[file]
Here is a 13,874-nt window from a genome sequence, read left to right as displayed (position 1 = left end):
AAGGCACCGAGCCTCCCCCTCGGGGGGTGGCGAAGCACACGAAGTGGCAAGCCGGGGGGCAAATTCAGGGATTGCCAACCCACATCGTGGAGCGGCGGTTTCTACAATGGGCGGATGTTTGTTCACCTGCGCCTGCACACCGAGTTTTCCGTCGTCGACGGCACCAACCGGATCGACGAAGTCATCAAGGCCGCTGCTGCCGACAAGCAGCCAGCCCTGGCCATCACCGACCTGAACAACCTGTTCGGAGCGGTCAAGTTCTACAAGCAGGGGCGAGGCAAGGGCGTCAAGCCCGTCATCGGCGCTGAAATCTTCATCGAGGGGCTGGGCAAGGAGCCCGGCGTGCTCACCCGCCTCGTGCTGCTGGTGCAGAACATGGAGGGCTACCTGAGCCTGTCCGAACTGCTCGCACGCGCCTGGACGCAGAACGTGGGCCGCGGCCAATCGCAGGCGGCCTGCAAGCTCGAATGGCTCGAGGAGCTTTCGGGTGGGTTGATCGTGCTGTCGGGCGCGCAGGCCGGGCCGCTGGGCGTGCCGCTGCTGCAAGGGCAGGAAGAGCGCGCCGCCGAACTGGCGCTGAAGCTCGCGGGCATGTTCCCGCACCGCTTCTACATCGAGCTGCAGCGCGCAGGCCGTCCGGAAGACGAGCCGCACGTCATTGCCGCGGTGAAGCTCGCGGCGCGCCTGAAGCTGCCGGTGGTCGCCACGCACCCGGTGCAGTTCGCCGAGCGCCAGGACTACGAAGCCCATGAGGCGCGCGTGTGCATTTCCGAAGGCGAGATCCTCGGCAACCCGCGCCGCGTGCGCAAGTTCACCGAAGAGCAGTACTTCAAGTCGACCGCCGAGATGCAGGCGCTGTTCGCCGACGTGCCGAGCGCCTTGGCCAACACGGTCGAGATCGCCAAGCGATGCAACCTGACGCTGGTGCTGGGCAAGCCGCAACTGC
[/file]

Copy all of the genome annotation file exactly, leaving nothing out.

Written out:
Here is a 13,874-nt window from a genome sequence, read left to right as displayed (position 1 = left end):
AAGGCACCGAGCCTCCCCCTCGGGGGGTGGCGAAGCACACGAAGTGGCAAGCCGGGGGGCAAATTCAGGGATTGCCAACCCACATCGTGGAGCGGCGGTTTCTACAATGGGCGGATGTTTGTTCACCTGCGCCTGCACACCGAGTTTTCCGTCGTCGACGGCACCAACCGGATCGACGAAGTCATCAAGGCCGCTGCTGCCGACAAGCAGCCAGCCCTGGCCATCACCGACCTGAACAACCTGTTCGGAGCGGTCAAGTTCTACAAGCAGGGGCGAGGCAAGGGCGTCAAGCCCGTCATCGGCGCTGAAATCTTCATCGAGGGGCTGGGCAAGGAGCCCGGCGTGCTCACCCGCCTCGTGCTGCTGGTGCAGAACATGGAGGGCTACCTGAGCCTGTCCGAACTGCTCGCACGCGCCTGGACGCAGAACGTGGGCCGCGGCCAATCGCAGGCGGCCTGCAAGCTCGAATGGCTCGAGGAGCTTTCGGGTGGGTTGATCGTGCTGTCGGGCGCGCAGGCCGGGCCGCTGGGCGTGCCGCTGCTGCAAGGGCAGGAAGAGCGCGCCGCCGAACTGGCGCTGAAGCTCGCGGGCATGTTCCCGCACCGCTTCTACATCGAGCTGCAGCGCGCAGGCCGTCCGGAAGACGAGCCGCACGTCATTGCCGCGGTGAAGCTCGCGGCGCGCCTGAAGCTGCCGGTGGTCGCCACGCACCCGGTGCAGTTCGCCGAGCGCCAGGACTACGAAGCCCATGAGGCGCGCGTGTGCATTTCCGAAGGCGAGATCCTCGGCAACCCGCGCCGCGTGCGCAAGTTCACCGAAGAGCAGTACTTCAAGTCGACCGCCGAGATGCAGGCGCTGTTCGCCGACGTGCCGAGCGCCTTGGCCAACACGGTCGAGATCGCCAAGCGATGCAACCTGACGCTGGTGCTGGGCAAGCCGCAACTGC